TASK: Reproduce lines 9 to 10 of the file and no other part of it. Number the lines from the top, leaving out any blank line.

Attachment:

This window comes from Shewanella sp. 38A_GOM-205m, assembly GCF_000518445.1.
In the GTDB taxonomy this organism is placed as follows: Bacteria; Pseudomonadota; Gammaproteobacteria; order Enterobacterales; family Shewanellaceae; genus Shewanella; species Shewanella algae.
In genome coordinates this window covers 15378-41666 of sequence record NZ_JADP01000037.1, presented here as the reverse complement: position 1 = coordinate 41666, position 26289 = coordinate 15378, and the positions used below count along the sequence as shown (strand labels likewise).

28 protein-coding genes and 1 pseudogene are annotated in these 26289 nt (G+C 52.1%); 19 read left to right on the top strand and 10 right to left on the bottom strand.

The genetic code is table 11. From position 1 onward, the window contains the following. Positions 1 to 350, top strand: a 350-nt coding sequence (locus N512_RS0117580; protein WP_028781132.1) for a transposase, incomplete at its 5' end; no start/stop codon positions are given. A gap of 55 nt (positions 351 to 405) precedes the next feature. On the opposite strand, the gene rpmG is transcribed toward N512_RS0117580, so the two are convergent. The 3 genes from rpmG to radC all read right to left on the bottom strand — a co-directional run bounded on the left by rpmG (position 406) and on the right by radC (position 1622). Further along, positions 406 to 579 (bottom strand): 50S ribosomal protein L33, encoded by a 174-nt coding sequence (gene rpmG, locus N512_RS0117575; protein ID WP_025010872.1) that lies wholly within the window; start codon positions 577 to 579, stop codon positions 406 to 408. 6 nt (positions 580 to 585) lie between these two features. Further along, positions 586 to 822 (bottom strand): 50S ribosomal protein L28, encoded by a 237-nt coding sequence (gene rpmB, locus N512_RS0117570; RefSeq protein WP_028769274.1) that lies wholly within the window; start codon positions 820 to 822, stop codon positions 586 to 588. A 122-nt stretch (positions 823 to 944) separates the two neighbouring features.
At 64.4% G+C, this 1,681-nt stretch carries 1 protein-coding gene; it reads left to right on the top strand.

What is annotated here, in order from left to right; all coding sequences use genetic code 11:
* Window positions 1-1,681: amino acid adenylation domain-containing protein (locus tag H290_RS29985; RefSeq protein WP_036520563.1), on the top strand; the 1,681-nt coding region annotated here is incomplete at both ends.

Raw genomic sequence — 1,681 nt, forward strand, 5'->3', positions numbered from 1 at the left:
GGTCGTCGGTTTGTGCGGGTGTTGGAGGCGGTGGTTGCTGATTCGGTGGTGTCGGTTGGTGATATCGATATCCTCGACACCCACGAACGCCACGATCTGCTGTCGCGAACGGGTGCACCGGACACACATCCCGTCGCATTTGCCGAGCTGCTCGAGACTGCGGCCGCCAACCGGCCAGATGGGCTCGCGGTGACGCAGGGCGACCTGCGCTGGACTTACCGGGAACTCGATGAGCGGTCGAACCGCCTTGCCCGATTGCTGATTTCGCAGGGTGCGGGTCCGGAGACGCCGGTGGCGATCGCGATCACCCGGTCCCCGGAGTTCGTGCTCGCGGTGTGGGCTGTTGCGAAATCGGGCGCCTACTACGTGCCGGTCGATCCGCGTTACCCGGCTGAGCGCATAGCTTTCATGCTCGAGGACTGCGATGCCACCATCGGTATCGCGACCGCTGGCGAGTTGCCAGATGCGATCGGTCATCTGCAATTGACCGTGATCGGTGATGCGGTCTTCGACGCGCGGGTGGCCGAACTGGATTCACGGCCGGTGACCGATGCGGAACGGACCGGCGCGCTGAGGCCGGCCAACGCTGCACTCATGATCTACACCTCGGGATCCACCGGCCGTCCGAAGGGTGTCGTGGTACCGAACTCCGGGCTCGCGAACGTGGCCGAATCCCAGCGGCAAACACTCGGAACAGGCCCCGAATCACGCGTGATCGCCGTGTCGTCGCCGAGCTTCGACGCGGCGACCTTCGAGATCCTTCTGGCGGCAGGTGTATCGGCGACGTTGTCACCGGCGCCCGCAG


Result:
Raw genomic sequence — 1,681 nt, forward strand, 5'->3', positions numbered from 1 at the left:
GGTCGTCGGTTTGTGCGGGTGTTGGAGGCGGTGGTTGCTGATTCGGTGGTGTCGGTTGGTGATATCGATATCCTCGACACCCACGAACGCCACGATCTGCTGTCGCGAACGGGTGCACCGGACACACATCCCGTCGCATTTGCCGAGCTGCTCGAGACTGCGGCCGCCAACCGGCCAGATGGGCTCGCGGTGACGCAGGGCGACCTGCGCTGGACTTACCGGGAACTCGATGAGCGGTCGAACCGCCTTGCCCGATTGCTGATTTCGCAGGGTGCGGGTCCGGAGACGCCGGTGGCGATCGCGATCACCCGGTCCCCGGAGTTCGTGCTCGCGGTGTGGGCTGTTGCGAAATCGGGCGCCTACTACGTGCCGGTCGATCCGCGTTACCCGGCTGAGCGCATAGCTTTCATGCTCGAGGACTGCGATGCCACCATCGGTATCGCGACCGCTGGCGAGTTGCCAGATGCGATCGGTCATCTGCAATTGACCGTGATCGGTGATGCGGTCTTCGACGCGCGGGTGGCCGAACTGGATTCACGGCCGGTGACCGATGCGGAACGGACCGGCGCGCTGAGGCCGGCCAACGCTGCACTCATGATCTACACCTCGGGATCCACCGGCCGTCCGAAGGGTGTCGTGGTACCGAACTCCGGGCTCGCGAACGTGGCCGAATCCCAGCGGCAAACACTCGGAACAGGCCCCGAATCACGCGTGATCGCCGTGTCGTCGCCGAGCTTCGACGCGGCGACCTTCGAGATCCTTCTGGCGGCAGGTGTATCGGCGACGTTGTCACCGGCGCCCGCAG